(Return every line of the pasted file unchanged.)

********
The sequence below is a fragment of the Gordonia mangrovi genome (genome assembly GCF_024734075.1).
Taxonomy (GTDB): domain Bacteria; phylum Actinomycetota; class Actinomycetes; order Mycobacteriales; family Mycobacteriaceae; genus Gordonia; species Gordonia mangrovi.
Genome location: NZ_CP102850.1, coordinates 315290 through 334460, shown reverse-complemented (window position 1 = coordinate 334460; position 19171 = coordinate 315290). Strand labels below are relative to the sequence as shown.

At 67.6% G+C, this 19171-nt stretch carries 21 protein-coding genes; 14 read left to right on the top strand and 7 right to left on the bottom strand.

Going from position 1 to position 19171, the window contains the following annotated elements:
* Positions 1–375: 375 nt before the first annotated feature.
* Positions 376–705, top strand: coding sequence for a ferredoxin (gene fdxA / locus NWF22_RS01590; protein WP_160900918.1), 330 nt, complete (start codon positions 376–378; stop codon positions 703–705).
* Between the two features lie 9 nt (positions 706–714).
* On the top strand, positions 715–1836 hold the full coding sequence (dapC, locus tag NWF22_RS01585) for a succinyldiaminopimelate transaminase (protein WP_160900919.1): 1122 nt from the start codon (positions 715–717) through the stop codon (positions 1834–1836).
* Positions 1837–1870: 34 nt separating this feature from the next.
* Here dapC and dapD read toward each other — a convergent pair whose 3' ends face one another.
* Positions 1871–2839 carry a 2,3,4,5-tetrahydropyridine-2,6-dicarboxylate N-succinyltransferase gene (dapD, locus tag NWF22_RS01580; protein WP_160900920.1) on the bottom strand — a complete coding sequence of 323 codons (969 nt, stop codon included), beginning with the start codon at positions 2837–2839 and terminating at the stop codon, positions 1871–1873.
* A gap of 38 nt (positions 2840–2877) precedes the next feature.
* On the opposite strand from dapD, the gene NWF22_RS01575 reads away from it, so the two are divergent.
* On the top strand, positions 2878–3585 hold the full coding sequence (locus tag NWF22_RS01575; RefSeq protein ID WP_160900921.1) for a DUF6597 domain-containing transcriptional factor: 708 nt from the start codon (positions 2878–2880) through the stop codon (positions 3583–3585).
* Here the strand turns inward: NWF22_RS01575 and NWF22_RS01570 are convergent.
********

The sequence below is a fragment of the Gordonia mangrovi genome (genome assembly GCF_024734075.1).
Taxonomy (GTDB): domain Bacteria; phylum Actinomycetota; class Actinomycetes; order Mycobacteriales; family Mycobacteriaceae; genus Gordonia; species Gordonia mangrovi.
Genome location: NZ_CP102850.1, coordinates 315290 through 334460, shown reverse-complemented (window position 1 = coordinate 334460; position 19171 = coordinate 315290). Strand labels below are relative to the sequence as shown.

At 67.6% G+C, this 19171-nt stretch carries 21 protein-coding genes; 14 read left to right on the top strand and 7 right to left on the bottom strand.

Going from position 1 to position 19171, the window contains the following annotated elements:
* Positions 1–375: 375 nt before the first annotated feature.
* Positions 376–705, top strand: coding sequence for a ferredoxin (gene fdxA / locus NWF22_RS01590; protein WP_160900918.1), 330 nt, complete (start codon positions 376–378; stop codon positions 703–705).
* Between the two features lie 9 nt (positions 706–714).
* On the top strand, positions 715–1836 hold the full coding sequence (dapC, locus tag NWF22_RS01585) for a succinyldiaminopimelate transaminase (protein WP_160900919.1): 1122 nt from the start codon (positions 715–717) through the stop codon (positions 1834–1836).
* Positions 1837–1870: 34 nt separating this feature from the next.
* Here dapC and dapD read toward each other — a convergent pair whose 3' ends face one another.
* Positions 1871–2839 carry a 2,3,4,5-tetrahydropyridine-2,6-dicarboxylate N-succinyltransferase gene (dapD, locus tag NWF22_RS01580; protein WP_160900920.1) on the bottom strand — a complete coding sequence of 323 codons (969 nt, stop codon included), beginning with the start codon at positions 2837–2839 and terminating at the stop codon, positions 1871–1873.
* A gap of 38 nt (positions 2840–2877) precedes the next feature.
* On the opposite strand from dapD, the gene NWF22_RS01575 reads away from it, so the two are divergent.
* On the top strand, positions 2878–3585 hold the full coding sequence (locus tag NWF22_RS01575; RefSeq protein ID WP_160900921.1) for a DUF6597 domain-containing transcriptional factor: 708 nt from the start codon (positions 2878–2880) through the stop codon (positions 3583–3585).
* Here the strand turns inward: NWF22_RS01575 and NWF22_RS01570 are convergent.